Common Dental Myths

Common Dental Myths

Dec 16, 2018

Brush and floss every day, limit your sugar intake, and see the dentist a couple times a year. Most people probably think that that’s all they need to know about their oral health. However, there are several misconceptions that are popularly held. Educating yourself, along with visiting your dentist at Dental Arts St. Pete Beach in Florida, will help to keep your mouth as healthy as possible.

You only need to go to the dentist if your teeth hurt.

You’ve probably heard that an ounce of prevention is worth a pound of cure. This is especially true in dentistry, when diseases do not present symptoms until they have reached a more advanced stage. This means that you may be suffering from a dental illness such as gum disease without knowing it. Visiting the dentist twice a year for a cleaning and exam helps to catch these problems in their early stages when they are both easier and more affordable to treat.

Flossing can create spaces between your teeth.

Flossing does not move anything except the debris that has collected in between the teeth; it doesn’t shift the teeth or gums. You may experience a small amount of bleeding when you first start flossing, but after a few weeks of steady flossing, this should decrease and you can enjoy the benefits of flossing – to remove harmful plaque and bacteria from between the teeth.

It’s only a baby tooth, so it doesn’t matter much.

Baby teeth are actually very important. They “save” the space where a permanent tooth is meant to erupt. Cavities in baby teeth (if left untreated) can potentially lead to tooth loss, which can affect the health of the permanent teeth. If a baby tooth is lost too soon, an artificial space maintainer will probably have to be put in place. Additionally, training kids to take good care of their baby teeth will help ensure that they will take care of adult teeth.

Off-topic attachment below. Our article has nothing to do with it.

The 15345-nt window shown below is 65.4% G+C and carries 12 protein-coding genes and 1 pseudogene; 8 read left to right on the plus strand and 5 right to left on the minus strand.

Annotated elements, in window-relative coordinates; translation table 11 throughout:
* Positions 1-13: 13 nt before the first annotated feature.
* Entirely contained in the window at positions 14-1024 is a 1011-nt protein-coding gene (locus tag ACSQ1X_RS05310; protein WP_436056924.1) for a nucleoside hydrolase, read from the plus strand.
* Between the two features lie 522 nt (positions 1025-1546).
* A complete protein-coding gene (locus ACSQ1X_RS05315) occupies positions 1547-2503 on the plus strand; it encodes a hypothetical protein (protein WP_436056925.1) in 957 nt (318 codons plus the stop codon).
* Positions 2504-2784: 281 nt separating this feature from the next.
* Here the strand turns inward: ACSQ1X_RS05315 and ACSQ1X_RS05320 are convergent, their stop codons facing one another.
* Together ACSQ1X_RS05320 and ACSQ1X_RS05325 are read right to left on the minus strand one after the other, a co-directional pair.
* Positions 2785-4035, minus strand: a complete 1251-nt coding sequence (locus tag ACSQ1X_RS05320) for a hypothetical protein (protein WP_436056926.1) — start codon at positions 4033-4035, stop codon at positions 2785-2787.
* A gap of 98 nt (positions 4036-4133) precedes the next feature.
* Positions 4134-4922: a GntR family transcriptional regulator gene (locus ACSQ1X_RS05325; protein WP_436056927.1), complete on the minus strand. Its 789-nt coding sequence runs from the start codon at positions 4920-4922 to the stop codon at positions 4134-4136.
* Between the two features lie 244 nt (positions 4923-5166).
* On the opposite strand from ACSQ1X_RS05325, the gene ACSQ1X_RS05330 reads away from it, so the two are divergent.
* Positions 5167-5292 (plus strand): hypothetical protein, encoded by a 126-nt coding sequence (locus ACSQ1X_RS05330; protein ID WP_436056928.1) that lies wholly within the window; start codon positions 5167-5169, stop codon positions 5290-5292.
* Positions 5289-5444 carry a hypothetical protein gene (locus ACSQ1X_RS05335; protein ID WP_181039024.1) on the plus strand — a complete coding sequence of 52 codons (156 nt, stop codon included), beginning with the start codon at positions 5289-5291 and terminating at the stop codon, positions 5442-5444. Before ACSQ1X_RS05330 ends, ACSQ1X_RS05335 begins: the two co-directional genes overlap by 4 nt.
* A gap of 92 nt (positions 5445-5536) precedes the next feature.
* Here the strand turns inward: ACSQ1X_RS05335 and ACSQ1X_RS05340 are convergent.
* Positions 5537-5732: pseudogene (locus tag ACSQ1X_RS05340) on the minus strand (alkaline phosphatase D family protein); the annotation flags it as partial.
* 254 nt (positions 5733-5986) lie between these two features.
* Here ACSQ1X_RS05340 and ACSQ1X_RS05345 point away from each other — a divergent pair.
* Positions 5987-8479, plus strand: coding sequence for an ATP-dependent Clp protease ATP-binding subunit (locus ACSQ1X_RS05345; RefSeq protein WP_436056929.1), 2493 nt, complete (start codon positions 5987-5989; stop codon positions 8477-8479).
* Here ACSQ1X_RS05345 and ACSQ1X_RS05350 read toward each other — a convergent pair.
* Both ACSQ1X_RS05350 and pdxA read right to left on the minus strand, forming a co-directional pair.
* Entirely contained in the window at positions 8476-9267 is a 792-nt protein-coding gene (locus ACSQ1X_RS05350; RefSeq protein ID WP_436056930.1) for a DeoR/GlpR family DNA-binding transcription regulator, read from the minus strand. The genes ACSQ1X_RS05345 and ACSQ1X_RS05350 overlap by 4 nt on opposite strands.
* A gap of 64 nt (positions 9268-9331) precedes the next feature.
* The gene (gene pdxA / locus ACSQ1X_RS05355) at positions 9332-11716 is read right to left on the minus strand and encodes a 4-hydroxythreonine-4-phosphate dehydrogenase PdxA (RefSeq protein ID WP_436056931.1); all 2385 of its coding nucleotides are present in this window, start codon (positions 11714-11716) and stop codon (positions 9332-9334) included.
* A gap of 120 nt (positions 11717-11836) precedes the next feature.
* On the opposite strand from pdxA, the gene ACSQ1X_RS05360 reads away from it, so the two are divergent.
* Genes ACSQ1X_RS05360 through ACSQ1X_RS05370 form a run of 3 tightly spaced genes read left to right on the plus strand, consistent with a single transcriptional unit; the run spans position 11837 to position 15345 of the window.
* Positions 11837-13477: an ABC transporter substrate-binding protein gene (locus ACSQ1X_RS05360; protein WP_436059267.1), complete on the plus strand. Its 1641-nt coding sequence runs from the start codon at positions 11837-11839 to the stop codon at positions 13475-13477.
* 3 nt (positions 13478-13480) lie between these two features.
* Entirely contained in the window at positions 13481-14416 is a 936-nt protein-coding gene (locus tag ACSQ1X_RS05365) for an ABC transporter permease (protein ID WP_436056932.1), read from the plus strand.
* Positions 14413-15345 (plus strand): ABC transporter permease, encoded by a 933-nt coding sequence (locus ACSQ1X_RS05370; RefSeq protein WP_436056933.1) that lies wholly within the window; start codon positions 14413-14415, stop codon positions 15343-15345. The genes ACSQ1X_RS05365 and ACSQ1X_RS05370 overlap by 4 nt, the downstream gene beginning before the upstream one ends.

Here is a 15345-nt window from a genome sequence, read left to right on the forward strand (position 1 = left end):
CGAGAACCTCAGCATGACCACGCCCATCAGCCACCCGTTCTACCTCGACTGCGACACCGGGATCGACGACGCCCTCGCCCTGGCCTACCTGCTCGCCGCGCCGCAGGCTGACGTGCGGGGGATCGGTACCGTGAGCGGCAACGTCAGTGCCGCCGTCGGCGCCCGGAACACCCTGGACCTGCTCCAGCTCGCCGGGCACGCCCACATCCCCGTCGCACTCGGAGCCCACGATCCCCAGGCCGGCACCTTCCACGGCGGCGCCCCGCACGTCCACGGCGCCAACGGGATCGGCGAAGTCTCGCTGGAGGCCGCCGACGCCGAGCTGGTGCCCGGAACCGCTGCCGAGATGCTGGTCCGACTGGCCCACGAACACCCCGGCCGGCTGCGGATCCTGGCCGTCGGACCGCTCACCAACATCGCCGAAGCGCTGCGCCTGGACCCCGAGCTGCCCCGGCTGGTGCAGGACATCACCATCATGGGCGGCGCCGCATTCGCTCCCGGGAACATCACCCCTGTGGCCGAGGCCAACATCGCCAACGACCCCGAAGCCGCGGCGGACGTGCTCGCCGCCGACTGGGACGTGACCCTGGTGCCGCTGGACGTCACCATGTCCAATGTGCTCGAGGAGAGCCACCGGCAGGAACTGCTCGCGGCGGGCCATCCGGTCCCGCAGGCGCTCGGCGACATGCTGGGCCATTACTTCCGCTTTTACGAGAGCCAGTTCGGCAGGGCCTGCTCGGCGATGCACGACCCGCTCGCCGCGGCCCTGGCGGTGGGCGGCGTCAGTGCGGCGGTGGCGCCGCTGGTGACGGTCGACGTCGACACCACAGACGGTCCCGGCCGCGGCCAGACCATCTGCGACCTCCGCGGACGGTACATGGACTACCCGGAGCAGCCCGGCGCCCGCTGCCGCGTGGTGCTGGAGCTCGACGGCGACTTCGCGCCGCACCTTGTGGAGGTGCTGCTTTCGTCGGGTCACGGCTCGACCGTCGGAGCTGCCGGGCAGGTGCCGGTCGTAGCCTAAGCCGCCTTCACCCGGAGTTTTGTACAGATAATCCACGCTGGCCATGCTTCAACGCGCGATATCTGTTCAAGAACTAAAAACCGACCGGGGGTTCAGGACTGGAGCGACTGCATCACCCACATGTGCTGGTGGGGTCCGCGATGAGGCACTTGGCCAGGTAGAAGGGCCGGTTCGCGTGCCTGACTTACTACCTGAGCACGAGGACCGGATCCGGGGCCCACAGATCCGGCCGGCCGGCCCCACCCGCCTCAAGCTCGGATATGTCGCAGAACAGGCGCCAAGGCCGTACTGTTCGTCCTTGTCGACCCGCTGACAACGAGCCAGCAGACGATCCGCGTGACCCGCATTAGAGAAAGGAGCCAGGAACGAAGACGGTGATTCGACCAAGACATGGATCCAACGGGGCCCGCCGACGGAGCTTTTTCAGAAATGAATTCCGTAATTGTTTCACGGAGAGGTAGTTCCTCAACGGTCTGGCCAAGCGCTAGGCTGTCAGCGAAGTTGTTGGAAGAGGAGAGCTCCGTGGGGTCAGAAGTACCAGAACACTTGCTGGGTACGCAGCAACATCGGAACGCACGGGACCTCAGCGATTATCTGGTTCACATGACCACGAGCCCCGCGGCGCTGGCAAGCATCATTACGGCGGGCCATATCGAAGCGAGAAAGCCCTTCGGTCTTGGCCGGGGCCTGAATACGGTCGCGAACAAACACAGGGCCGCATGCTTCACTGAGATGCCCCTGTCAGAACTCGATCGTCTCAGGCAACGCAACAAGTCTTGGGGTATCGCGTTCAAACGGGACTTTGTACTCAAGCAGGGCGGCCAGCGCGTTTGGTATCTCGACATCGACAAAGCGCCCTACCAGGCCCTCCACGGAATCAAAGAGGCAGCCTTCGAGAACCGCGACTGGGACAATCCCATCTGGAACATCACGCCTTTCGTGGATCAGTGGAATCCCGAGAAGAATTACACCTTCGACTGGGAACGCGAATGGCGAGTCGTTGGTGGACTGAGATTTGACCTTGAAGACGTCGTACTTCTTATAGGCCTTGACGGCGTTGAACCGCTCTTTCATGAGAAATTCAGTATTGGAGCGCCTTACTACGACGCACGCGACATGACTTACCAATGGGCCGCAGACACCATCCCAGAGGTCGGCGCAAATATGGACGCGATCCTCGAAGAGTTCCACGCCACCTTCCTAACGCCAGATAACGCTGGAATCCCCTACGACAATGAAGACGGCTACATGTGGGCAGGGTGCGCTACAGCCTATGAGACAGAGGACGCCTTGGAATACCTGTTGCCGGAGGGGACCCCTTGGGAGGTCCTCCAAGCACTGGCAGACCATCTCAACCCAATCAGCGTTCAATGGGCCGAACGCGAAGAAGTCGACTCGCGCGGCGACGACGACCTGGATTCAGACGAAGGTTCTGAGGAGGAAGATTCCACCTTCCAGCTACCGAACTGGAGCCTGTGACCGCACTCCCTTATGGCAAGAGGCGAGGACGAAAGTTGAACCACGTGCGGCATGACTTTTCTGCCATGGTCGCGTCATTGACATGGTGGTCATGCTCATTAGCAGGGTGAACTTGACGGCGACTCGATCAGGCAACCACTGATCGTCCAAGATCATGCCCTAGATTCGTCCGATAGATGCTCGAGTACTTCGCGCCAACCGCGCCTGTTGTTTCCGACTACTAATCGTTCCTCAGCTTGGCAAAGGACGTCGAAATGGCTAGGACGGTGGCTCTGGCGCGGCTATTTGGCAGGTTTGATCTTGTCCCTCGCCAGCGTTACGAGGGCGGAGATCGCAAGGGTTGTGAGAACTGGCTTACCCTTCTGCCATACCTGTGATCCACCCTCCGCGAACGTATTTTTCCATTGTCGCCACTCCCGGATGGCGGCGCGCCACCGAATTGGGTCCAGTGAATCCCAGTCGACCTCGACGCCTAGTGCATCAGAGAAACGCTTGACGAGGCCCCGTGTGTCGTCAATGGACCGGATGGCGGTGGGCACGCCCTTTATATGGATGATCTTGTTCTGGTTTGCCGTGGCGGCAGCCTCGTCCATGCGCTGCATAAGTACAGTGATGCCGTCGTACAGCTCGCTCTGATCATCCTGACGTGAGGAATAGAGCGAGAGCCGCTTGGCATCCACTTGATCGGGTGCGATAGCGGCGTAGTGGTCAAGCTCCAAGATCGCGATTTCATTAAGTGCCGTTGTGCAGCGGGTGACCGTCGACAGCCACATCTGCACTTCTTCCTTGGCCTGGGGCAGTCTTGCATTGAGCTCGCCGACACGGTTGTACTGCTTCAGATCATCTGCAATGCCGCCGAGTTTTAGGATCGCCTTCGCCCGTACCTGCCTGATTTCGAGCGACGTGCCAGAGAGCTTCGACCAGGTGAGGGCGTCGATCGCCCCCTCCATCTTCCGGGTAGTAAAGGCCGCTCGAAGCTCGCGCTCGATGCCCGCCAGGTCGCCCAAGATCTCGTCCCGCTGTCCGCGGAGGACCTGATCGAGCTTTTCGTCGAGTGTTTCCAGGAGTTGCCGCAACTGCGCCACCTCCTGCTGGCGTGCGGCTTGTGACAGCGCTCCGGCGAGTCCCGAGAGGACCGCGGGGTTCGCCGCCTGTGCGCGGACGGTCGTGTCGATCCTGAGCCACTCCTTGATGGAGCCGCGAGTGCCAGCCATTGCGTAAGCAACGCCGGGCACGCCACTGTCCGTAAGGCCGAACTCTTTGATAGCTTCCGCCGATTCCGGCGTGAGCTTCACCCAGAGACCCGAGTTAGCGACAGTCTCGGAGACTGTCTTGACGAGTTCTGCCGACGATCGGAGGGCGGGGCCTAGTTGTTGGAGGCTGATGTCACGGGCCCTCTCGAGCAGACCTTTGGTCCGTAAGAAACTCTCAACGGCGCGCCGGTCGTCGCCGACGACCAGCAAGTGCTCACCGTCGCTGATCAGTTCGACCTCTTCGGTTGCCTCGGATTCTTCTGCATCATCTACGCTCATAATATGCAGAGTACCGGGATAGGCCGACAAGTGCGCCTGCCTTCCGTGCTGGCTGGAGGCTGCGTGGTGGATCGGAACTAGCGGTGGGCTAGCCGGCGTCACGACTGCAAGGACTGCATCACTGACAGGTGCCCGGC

It doesn’t matter what time of day I brush.

Though it’s most important to brush twice a day, the time of day does also matter, namely brushing at night. Because our salivary glands produce less saliva at night, skipping the nighttime brushing allows bacteria in the built-up debris to attack the teeth, potentially causing cavities and even gum disease. Brushing at night cleans the teeth of all the food and debris that has built up throughout the day.

Diet sodas are ok to drink because they don’t have sugar in them.

It’s true that sugar is a big culprit in causing cavities, but that doesn’t make diet sodas ok to drink all the time. They are still highly acidic and can cause erosion in teeth enamel. Other acidic beverages that can cause damage to the teeth include orange juice and other citrus juices. It’s best to stick to drinks such as water, vegetable juice, and milk.

Oral health is not connected to the rest of the body.

Research has found that oral health is connected to systemic (overall) health. For example, severe tooth decay and periodontal disease can allow bacteria to enter into the bloodstream and cause problems in other areas of the body. Correlations have also been found between periodontal disease and heart disease, diabetes, cancer, and other ailments.

My teeth are unhealthy because I’m aging.

Age does not automatically determine deteriorating oral health. Taking care of your teeth throughout childhood and adulthood can help you enjoy healthy teeth and gums well into your senior years. On the other hand, being young doesn’t ensure good oral health. What matters is how you take care of your teeth and gums with daily brushing and flossing and regular dental appointments.

Let the professionals at Dental Arts St. Pete Beach in Florida help you maintain good oral health.

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